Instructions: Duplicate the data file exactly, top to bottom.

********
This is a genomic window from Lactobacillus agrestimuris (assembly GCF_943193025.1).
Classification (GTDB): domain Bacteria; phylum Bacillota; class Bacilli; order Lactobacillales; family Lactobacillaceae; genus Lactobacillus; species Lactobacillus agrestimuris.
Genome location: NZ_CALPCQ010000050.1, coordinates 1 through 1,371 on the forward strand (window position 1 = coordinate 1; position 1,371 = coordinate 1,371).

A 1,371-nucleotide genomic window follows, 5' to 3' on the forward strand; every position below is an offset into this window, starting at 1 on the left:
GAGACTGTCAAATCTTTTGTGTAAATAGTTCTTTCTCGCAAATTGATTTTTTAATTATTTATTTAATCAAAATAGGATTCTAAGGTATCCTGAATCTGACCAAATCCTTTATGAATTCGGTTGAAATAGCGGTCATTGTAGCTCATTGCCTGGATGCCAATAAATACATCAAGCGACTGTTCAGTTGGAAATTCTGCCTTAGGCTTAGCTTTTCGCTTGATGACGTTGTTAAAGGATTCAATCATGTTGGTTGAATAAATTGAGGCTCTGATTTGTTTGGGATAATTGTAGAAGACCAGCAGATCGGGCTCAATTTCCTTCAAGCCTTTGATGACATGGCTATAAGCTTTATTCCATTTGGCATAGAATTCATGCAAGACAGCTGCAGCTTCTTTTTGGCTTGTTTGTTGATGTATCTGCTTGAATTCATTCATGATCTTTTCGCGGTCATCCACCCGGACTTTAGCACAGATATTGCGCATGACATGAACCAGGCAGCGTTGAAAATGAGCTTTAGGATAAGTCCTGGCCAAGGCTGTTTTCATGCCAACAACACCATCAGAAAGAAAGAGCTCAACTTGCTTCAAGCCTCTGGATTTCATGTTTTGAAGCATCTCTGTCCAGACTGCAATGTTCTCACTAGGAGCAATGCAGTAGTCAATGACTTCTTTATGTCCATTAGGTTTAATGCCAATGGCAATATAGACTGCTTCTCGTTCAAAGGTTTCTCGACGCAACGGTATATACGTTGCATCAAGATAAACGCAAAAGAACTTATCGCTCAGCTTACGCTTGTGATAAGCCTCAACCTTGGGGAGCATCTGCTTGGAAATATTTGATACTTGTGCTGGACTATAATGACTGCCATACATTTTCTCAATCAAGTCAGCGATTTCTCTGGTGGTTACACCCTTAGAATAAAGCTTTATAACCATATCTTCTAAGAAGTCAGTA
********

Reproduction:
This is a genomic window from Lactobacillus agrestimuris (assembly GCF_943193025.1).
Classification (GTDB): domain Bacteria; phylum Bacillota; class Bacilli; order Lactobacillales; family Lactobacillaceae; genus Lactobacillus; species Lactobacillus agrestimuris.
Genome location: NZ_CALPCQ010000050.1, coordinates 1 through 1,371 on the forward strand (window position 1 = coordinate 1; position 1,371 = coordinate 1,371).

A 1,371-nucleotide genomic window follows, 5' to 3' on the forward strand; every position below is an offset into this window, starting at 1 on the left:
GAGACTGTCAAATCTTTTGTGTAAATAGTTCTTTCTCGCAAATTGATTTTTTAATTATTTATTTAATCAAAATAGGATTCTAAGGTATCCTGAATCTGACCAAATCCTTTATGAATTCGGTTGAAATAGCGGTCATTGTAGCTCATTGCCTGGATGCCAATAAATACATCAAGCGACTGTTCAGTTGGAAATTCTGCCTTAGGCTTAGCTTTTCGCTTGATGACGTTGTTAAAGGATTCAATCATGTTGGTTGAATAAATTGAGGCTCTGATTTGTTTGGGATAATTGTAGAAGACCAGCAGATCGGGCTCAATTTCCTTCAAGCCTTTGATGACATGGCTATAAGCTTTATTCCATTTGGCATAGAATTCATGCAAGACAGCTGCAGCTTCTTTTTGGCTTGTTTGTTGATGTATCTGCTTGAATTCATTCATGATCTTTTCGCGGTCATCCACCCGGACTTTAGCACAGATATTGCGCATGACATGAACCAGGCAGCGTTGAAAATGAGCTTTAGGATAAGTCCTGGCCAAGGCTGTTTTCATGCCAACAACACCATCAGAAAGAAAGAGCTCAACTTGCTTCAAGCCTCTGGATTTCATGTTTTGAAGCATCTCTGTCCAGACTGCAATGTTCTCACTAGGAGCAATGCAGTAGTCAATGACTTCTTTATGTCCATTAGGTTTAATGCCAATGGCAATATAGACTGCTTCTCGTTCAAAGGTTTCTCGACGCAACGGTATATACGTTGCATCAAGATAAACGCAAAAGAACTTATCGCTCAGCTTACGCTTGTGATAAGCCTCAACCTTGGGGAGCATCTGCTTGGAAATATTTGATACTTGTGCTGGACTATAATGACTGCCATACATTTTCTCAATCAAGTCAGCGATTTCTCTGGTGGTTACACCCTTAGAATAAAGCTTTATAACCATATCTTCTAAGAAGTCAGTA